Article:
I have been studying rapier and smallsword in the salle for many years. You cannot use these thrusting weapons without using a firm, but supple, 'handshake' type grip. You simply lose all point control if you hold it in a hammer grip, and I think that's the fundamental point (if you pardon the pun!).

Julian
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Robert Brandt




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PostPosted: Sun 04 Nov, 2012 5:14 am    Post subject:         Reply with quote

I really think there has to be more compartmentalization to this discussion. Disscussions of longsword and rapier fighting are apples to oranges discussions compared to one handed sword combat, IMO. Dueling style fights and melee combats are two very different activities which clearly required different techniques. Though he does use a considerable range of time periods in describing his point, the OP seemed to me to be referring predominently to single hand (probably sword and shield) fighting in the classical through the viking and early medieval period. For that era and style, I largely agree with the majority of the posters here.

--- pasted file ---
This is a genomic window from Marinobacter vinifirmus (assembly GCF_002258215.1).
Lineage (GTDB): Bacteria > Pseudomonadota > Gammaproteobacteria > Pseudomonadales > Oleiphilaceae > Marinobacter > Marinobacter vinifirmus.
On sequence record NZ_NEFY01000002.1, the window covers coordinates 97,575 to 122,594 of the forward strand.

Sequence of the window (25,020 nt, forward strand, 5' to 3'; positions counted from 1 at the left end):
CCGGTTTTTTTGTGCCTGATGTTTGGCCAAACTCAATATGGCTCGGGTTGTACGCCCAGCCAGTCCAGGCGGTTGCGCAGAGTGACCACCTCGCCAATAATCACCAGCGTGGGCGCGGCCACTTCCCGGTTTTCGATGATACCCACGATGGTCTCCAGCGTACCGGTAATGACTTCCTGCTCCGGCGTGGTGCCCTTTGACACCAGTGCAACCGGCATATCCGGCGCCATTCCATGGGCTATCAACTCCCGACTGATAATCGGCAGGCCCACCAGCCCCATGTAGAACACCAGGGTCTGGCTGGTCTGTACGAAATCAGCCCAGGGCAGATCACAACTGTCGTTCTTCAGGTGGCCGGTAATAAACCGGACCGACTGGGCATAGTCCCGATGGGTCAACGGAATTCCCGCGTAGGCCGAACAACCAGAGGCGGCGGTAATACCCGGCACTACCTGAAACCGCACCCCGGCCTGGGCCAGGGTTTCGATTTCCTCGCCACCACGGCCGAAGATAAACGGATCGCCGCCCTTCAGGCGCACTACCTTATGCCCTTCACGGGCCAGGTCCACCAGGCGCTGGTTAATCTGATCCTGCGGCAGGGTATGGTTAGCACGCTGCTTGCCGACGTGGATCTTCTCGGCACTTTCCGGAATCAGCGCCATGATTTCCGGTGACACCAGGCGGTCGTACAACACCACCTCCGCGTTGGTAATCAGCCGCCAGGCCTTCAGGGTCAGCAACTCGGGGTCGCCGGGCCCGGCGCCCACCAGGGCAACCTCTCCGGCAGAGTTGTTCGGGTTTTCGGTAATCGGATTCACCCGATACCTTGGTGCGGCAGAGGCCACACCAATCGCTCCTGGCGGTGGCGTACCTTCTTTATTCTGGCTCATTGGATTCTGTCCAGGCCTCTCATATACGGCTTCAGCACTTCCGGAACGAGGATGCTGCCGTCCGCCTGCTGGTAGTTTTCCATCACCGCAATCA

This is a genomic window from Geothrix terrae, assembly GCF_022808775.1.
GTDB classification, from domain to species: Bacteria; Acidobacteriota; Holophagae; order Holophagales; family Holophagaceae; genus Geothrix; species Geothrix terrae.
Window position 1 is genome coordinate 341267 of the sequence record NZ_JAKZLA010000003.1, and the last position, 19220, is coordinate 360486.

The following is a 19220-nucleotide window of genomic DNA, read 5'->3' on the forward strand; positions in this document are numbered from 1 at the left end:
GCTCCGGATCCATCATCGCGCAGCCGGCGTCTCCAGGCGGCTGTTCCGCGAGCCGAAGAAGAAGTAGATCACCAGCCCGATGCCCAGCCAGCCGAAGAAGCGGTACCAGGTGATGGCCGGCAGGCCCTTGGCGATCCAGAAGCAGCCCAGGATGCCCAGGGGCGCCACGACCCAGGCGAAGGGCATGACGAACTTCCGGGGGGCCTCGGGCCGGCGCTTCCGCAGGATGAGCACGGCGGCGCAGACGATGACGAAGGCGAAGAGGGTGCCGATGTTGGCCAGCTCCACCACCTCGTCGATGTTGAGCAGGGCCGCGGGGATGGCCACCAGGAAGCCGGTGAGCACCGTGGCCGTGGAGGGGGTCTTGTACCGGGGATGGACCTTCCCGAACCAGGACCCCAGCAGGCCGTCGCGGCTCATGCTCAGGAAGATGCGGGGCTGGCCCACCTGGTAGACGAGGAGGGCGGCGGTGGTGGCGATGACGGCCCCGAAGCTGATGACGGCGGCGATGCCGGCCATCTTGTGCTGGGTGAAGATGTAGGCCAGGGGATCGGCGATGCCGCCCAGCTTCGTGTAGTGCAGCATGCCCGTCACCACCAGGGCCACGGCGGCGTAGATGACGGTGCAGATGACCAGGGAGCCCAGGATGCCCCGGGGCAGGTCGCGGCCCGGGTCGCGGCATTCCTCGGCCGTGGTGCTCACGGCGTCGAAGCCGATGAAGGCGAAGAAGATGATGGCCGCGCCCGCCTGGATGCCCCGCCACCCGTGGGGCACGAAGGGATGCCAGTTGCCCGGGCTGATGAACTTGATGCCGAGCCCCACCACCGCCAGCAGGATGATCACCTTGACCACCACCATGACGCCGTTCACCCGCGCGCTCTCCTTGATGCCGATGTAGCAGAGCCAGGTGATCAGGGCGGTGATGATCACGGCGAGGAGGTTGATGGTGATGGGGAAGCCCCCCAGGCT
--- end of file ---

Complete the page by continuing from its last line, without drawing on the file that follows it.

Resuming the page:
I do alot of full speed, uncoreographed sword and shield fighting and I use a hammer grip 80% of the time in a melee. I loosen my grip in single combat and in melees when moments occur where single or small group clashes present themselves (and they do for a few seconds at a time) on the fly depending on the type of strike and its intended result (feint, touch, cut, crush, etc.) In any given 2-4 hour day of fighting, I will have my sword knocked from my hand 2 or 3 times. Almost always delivering or recovering a strike. And almost always when using some form of loosened grip. But to retain a hammer grip all of the time would be to dramatically reduce my offensive capability and to use any non-hammer grip exclusively in an open melee would be an invitation to being disarmed.